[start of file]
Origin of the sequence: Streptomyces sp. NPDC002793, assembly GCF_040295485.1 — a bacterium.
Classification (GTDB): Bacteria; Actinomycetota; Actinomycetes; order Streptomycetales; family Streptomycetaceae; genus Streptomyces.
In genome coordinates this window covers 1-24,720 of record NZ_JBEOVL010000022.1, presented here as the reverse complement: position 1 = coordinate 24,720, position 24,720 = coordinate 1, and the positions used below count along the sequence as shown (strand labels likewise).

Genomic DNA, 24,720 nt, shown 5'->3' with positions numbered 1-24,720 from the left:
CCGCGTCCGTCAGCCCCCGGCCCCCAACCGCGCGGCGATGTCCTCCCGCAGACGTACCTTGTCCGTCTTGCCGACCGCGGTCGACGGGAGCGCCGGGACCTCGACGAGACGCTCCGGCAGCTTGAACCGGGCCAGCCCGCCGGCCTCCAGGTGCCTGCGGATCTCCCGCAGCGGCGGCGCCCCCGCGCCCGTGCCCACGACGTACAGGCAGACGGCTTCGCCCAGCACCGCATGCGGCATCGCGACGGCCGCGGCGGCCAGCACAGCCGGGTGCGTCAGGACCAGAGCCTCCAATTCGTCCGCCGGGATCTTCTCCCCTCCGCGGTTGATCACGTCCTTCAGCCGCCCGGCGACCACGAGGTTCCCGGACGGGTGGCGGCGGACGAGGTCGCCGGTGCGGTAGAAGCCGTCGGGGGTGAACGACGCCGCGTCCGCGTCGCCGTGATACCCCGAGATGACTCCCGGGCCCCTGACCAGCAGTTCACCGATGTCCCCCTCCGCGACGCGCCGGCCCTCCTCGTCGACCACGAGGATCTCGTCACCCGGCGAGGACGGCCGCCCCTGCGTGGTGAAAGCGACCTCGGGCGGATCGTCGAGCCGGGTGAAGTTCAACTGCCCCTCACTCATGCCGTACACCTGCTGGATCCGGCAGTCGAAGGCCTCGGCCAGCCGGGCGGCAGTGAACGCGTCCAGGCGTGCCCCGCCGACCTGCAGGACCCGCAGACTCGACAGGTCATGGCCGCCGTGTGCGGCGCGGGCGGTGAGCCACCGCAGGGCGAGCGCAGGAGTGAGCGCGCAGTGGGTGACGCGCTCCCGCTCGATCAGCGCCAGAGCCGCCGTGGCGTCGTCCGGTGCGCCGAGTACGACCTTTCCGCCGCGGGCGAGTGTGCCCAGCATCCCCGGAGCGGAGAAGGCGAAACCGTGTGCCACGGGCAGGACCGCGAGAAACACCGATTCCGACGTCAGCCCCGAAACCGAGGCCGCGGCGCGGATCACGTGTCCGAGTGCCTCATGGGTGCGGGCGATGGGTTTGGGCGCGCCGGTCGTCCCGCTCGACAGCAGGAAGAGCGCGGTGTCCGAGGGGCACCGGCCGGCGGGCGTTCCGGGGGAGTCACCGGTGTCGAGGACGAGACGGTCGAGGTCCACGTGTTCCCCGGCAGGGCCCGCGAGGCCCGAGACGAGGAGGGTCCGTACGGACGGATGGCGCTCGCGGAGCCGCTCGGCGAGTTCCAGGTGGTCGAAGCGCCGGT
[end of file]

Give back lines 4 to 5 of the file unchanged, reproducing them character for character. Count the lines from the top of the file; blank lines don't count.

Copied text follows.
Genomic DNA, 24,720 nt, shown 5'->3' with positions numbered 1-24,720 from the left:
CCGCGTCCGTCAGCCCCCGGCCCCCAACCGCGCGGCGATGTCCTCCCGCAGACGTACCTTGTCCGTCTTGCCGACCGCGGTCGACGGGAGCGCCGGGACCTCGACGAGACGCTCCGGCAGCTTGAACCGGGCCAGCCCGCCGGCCTCCAGGTGCCTGCGGATCTCCCGCAGCGGCGGCGCCCCCGCGCCCGTGCCCACGACGTACAGGCAGACGGCTTCGCCCAGCACCGCATGCGGCATCGCGACGGCCGCGGCGGCCAGCACAGCCGGGTGCGTCAGGACCAGAGCCTCCAATTCGTCCGCCGGGATCTTCTCCCCTCCGCGGTTGATCACGTCCTTCAGCCGCCCGGCGACCACGAGGTTCCCGGACGGGTGGCGGCGGACGAGGTCGCCGGTGCGGTAGAAGCCGTCGGGGGTGAACGACGCCGCGTCCGCGTCGCCGTGATACCCCGAGATGACTCCCGGGCCCCTGACCAGCAGTTCACCGATGTCCCCCTCCGCGACGCGCCGGCCCTCCTCGTCGACCACGAGGATCTCGTCACCCGGCGAGGACGGCCGCCCCTGCGTGGTGAAAGCGACCTCGGGCGGATCGTCGAGCCGGGTGAAGTTCAACTGCCCCTCACTCATGCCGTACACCTGCTGGATCCGGCAGTCGAAGGCCTCGGCCAGCCGGGCGGCAGTGAACGCGTCCAGGCGTGCCCCGCCGACCTGCAGGACCCGCAGACTCGACAGGTCATGGCCGCCGTGTGCGGCGCGGGCGGTGAGCCACCGCAGGGCGAGCGCAGGAGTGAGCGCGCAGTGGGTGACGCGCTCCCGCTCGATCAGCGCCAGAGCCGCCGTGGCGTCGTCCGGTGCGCCGAGTACGACCTTTCCGCCGCGGGCGAGTGTGCCCAGCATCCCCGGAGCGGAGAAGGCGAAACCGTGTGCCACGGGCAGGACCGCGAGAAACACCGATTCCGACGTCAGCCCCGAAACCGAGGCCGCGGCGCGGATCACGTGTCCGAGTGCCTCATGGGTGCGGGCGATGGGTTTGGGCGCGCCGGTCGTCCCGCTCGACAGCAGGAAGAGCGCGGTGTCCGAGGGGCACCGGCCGGCGGGCGTTCCGGGGGAGTCACCGGTGTCGAGGACGAGACGGTCGAGGTCCACGTGTTCCCCGGCAGGGCCCGCGAGGCCCGAGACGAGGAGGGTCCGTACGGACGGATGGCGCTCGCGGAGCCGCTCGGCGAGTTCCAGGTGGTCGAAGCGCCGGT